Also known as “heuristics,” these rule-of-thumb strategies we create for ourselves—such as not spending more than $15 on an item of baby clothing, or more than $50 on a pair of shoes—can help simplify the many choices we make in a day. Behavioral economists believe that adopting good heuristics can help one develop good money habits


If creating a great heuristic seems like an overwhelming task, Blaylock suggests starting with something simple, such as eating out only twice a week, or “not getting a cart at Target,” a heuristic that helped one of his colleagues save money.

4. Live Like a “Secret” Rich Person

For some, the image of a millionaire conjures visions of sprawling mansions and shiny Bentleys. But most millionaires don’t live large like that—rather, they tend to live well below their “means” and do more saving than spending. In other words, they’re not flashing their money, according to Dr. Thomas J. Stanley, co-author of " The Millionair Nextdoor; The surprising secrets of America's Wealthy” Stanley’s book, which details more than two decades worth of surveys and personal interviews with millionaires, reveals that much of the wealth in America is more often the result of hard work, diligent savings, and living below your means.

 Las Vegas–based David Sapper, who owns a successful used car business, and his real-estate broker wife make a combined income of $500,000 per year. Yet they live like “secret” rich people, only spending $2,500 per month on all bills and extracurricular expenses like eating out, unlike many of their peers. By putting 90% of his income into savings and investments, Sapper says he’ll be able to retire early.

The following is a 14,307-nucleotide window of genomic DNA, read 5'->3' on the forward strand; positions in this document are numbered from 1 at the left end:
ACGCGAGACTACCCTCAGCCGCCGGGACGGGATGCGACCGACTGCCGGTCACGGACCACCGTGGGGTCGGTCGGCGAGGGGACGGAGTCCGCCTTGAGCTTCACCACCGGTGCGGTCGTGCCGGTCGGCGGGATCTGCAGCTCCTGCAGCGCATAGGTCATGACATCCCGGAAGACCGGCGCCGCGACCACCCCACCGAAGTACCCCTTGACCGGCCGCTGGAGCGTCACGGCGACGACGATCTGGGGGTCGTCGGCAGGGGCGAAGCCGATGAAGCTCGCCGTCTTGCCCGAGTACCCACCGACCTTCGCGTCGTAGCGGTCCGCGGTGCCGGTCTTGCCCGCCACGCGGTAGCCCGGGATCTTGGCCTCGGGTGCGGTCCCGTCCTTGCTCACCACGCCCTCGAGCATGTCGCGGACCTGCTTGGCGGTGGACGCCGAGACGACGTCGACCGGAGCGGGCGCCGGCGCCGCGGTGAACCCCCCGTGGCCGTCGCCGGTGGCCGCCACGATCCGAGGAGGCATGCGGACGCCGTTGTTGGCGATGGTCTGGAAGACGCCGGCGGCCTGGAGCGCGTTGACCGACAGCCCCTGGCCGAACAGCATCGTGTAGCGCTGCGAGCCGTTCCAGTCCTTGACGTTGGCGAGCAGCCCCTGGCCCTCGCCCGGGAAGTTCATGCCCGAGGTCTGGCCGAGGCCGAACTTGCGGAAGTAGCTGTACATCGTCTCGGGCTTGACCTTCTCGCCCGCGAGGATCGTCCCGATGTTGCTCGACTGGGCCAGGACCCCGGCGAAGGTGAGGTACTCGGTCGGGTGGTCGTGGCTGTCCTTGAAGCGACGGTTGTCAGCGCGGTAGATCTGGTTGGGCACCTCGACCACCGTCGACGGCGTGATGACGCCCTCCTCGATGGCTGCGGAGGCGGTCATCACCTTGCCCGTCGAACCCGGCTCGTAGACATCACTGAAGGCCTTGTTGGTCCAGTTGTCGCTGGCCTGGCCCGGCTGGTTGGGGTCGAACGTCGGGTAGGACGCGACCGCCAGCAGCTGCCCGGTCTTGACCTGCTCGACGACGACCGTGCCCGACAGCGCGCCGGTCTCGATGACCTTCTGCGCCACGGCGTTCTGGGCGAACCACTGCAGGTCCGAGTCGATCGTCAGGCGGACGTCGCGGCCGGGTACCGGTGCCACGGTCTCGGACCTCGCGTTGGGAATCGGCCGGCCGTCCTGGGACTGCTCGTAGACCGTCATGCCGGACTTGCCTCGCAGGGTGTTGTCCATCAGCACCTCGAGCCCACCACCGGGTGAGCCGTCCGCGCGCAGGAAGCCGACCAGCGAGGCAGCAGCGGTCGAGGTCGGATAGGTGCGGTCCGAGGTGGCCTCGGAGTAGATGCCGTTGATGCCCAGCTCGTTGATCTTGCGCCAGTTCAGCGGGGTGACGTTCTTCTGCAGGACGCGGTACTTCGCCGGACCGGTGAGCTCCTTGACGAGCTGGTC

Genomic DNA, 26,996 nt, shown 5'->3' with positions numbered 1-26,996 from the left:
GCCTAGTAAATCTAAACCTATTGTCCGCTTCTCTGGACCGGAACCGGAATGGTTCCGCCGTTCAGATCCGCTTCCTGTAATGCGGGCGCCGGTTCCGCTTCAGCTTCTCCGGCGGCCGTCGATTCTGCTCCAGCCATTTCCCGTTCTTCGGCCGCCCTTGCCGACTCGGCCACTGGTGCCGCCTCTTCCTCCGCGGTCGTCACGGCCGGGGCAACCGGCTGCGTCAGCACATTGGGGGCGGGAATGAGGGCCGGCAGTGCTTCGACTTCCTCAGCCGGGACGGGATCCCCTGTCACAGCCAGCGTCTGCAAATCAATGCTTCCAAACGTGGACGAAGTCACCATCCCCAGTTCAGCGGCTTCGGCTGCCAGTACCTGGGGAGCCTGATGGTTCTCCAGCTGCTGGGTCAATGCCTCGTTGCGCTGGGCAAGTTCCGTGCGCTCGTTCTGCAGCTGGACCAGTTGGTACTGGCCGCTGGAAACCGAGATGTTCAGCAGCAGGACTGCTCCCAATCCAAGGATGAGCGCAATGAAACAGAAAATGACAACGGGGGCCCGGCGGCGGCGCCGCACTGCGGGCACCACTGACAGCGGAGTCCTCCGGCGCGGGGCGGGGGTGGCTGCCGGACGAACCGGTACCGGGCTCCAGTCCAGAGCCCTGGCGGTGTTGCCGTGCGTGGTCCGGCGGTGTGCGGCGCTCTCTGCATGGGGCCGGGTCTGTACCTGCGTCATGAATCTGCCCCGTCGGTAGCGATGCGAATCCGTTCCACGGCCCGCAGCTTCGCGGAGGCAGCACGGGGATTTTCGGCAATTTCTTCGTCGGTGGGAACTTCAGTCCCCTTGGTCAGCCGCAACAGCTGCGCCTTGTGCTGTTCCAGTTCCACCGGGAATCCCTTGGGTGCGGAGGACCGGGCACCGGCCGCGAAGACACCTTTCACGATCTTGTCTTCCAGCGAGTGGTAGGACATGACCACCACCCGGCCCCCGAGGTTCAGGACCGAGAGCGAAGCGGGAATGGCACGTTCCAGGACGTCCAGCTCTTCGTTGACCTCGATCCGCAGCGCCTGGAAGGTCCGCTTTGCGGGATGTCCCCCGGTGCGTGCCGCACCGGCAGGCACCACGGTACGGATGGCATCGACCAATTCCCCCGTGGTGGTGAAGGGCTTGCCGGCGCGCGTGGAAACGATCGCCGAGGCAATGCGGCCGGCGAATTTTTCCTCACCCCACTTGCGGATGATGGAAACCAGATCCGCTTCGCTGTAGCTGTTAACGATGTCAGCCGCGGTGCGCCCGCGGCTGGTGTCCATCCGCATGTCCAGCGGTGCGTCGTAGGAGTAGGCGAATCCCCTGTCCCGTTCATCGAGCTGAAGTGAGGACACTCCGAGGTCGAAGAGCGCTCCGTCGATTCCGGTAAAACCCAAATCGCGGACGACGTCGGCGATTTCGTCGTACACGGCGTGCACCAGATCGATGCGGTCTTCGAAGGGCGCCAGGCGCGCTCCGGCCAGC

His advice? “Find the point that you get what you need and you’re happy and comfortable, and just stay there,” says Sapper. “I had an ‘aha!’ moment when I was watching MTV, and LL Cool J was saying, ‘I lease a Honda Accord for $399 a month,’ while other rappers are going broke.”

5. Tackle Retirement Now

If you’re in your twenties or thirties, retirement can seem eons away—and saving for it might not seem like a priority. It’s easy to understand: In between paying to attend weddings (which average something like $600 per guest), saving for a down payment on a home, and using anything leftover to put toward “necessities” like vacation, how are you supposed to save anything for retirement?

Unfortunately the later you start saving, the more you’ll have to save. But the sooner you sock money away, the more time it has to compound and grow.
If, for example, you’re 30 and putting $50 a month into a retirement account with a 7% rate of return, that $50 a month would turn into $56,000 in 30 years, says Blaylock. Should you wait to age 40, you would need to contribute $110 per month to get to that same goal. This is because your money has less time to grow which minimizes the impact of compound interest.


6. Know What’s Coming in, and What’s Going Out

Most of us have good intentions when it comes to saving money. But if you don’t know what’s coming into your bank account and what’s going out, chances are you don’t know how much you can devote to your goals. And most people generally don’t track their income and spending, says Blaylock. “It really is shocking to me that clients I work with don’t always review their pay stub,” he says.


You can track your expenses for free with an app like Learn Vest that helps you budget, set goals and save. Remember: Knowledge is the first step to lasting change.
“If I don’t know how much you spend on eating out, how can I expect you to change that?” says Blaylock. “You kind of have to become the chief financial officer of your household.”